Besides the pressures from political circles, Nawaz Sharif faces pressures of another kind from the military. Four issues are of current relevance: military action in Punjab; the monopolistic control of Punjab by the PML-N; the management of the CPEC; and the appointment of the new army chief. There is criticism from Sindh’s political circles for there not being any tough military action in Punjab, which has the reputation of being a safe haven for sectarian and other extremist groups. The military launched an operation in Punjab after the bombing incident in Iqbal Town Park. However, there was opposition by the Punjab and federal governments to any autonomous operation by the military in the province. If the military gets a free hand in Punjab, the PML-N’s monopolistic control of the province will be compromised, which it cannot afford at this stage. The key to the PML-N’s success in the next general election is its monopolistic control of Punjab. It fully controls the top bureaucracy, business and commercial activity, and has created a big class of beneficiaries and dependents in the province by tolerating corruption and distributing state patronage on partisan considerations. These beneficiaries and the bureaucrats will ensure that votes are delivered to the PML-N in such large numbers that it sweeps the polls in the province. By winning over some independents and smaller parties from other provinces, the PML-N can then continue to hold on to power beyond 2018. However, if its grip over Punjab loosens, there will be defections from its support base and it will not be able to sweep the polls in the province.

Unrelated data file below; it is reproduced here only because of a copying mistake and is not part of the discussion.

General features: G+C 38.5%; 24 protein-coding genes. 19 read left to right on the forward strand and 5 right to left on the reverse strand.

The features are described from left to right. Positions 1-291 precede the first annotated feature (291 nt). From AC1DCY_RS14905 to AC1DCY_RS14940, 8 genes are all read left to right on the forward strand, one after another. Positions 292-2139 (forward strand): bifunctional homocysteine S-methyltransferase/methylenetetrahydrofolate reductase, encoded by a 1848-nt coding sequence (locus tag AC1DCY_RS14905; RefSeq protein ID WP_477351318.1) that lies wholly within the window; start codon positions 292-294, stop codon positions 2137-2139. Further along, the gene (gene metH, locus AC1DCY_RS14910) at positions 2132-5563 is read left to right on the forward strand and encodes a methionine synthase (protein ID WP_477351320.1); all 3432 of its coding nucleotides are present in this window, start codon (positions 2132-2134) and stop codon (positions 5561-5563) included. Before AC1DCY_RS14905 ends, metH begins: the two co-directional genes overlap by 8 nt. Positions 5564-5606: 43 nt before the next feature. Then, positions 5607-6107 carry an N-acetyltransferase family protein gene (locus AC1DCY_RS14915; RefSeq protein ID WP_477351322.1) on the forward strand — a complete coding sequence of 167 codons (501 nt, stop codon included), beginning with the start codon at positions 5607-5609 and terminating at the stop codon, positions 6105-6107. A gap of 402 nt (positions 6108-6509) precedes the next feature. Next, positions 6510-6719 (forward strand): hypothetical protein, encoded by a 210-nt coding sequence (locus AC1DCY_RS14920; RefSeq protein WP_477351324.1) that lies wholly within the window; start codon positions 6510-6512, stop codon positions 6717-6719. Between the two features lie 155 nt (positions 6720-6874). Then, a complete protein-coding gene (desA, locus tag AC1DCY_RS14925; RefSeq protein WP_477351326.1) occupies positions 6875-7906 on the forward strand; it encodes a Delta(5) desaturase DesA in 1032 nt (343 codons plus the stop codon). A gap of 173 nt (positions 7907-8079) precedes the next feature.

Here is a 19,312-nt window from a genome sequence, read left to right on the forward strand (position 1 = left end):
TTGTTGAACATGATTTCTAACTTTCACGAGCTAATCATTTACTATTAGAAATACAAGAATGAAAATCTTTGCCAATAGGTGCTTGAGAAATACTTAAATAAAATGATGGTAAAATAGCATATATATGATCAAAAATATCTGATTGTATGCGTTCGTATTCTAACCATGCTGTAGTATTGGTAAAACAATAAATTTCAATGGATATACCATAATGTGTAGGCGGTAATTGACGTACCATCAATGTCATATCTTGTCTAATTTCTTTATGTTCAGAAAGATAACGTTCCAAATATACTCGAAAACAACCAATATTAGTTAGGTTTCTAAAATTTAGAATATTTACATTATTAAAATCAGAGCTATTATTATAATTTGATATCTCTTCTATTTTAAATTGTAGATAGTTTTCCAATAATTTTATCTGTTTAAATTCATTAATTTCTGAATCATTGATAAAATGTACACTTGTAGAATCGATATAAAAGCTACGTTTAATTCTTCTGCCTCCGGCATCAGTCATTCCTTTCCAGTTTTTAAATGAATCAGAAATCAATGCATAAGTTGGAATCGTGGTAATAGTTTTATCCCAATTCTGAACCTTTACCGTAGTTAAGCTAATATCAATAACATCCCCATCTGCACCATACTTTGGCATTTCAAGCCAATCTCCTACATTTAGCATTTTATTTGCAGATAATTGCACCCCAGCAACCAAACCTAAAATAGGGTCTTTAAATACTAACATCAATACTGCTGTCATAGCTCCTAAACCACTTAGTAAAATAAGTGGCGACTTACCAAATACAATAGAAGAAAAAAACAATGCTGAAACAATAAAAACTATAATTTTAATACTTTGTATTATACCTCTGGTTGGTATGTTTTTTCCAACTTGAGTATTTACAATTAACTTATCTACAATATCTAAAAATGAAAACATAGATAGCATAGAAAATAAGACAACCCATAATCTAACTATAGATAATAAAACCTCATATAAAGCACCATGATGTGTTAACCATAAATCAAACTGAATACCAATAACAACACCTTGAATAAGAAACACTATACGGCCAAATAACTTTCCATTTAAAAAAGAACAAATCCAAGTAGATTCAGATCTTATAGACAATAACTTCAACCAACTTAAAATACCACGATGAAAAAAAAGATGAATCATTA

Similarly, the PML-N wants to retain the exclusive control of the CPEC, which gives access to power generation and other projects whose location can help obtain political dividends. The establishment, on the other hand, is in favour of an autonomous authority looking after CPEC affairs. The Chinese government is favourably disposed towards an increased role of the army in CPEC management. Similarly, if the prime minister attempts to by-pass the established procedure for appointment of the new army chief, this could cause major problems.
If political confrontation persists for some time, the political situation will become uncertain. The simmering discontent will then persist. However, some sudden triggering development either because of the confrontation between the PML-N and the opposition or because of adventurism on the part of the prime minister in his interaction with the establishment can create an entirely new political scenario.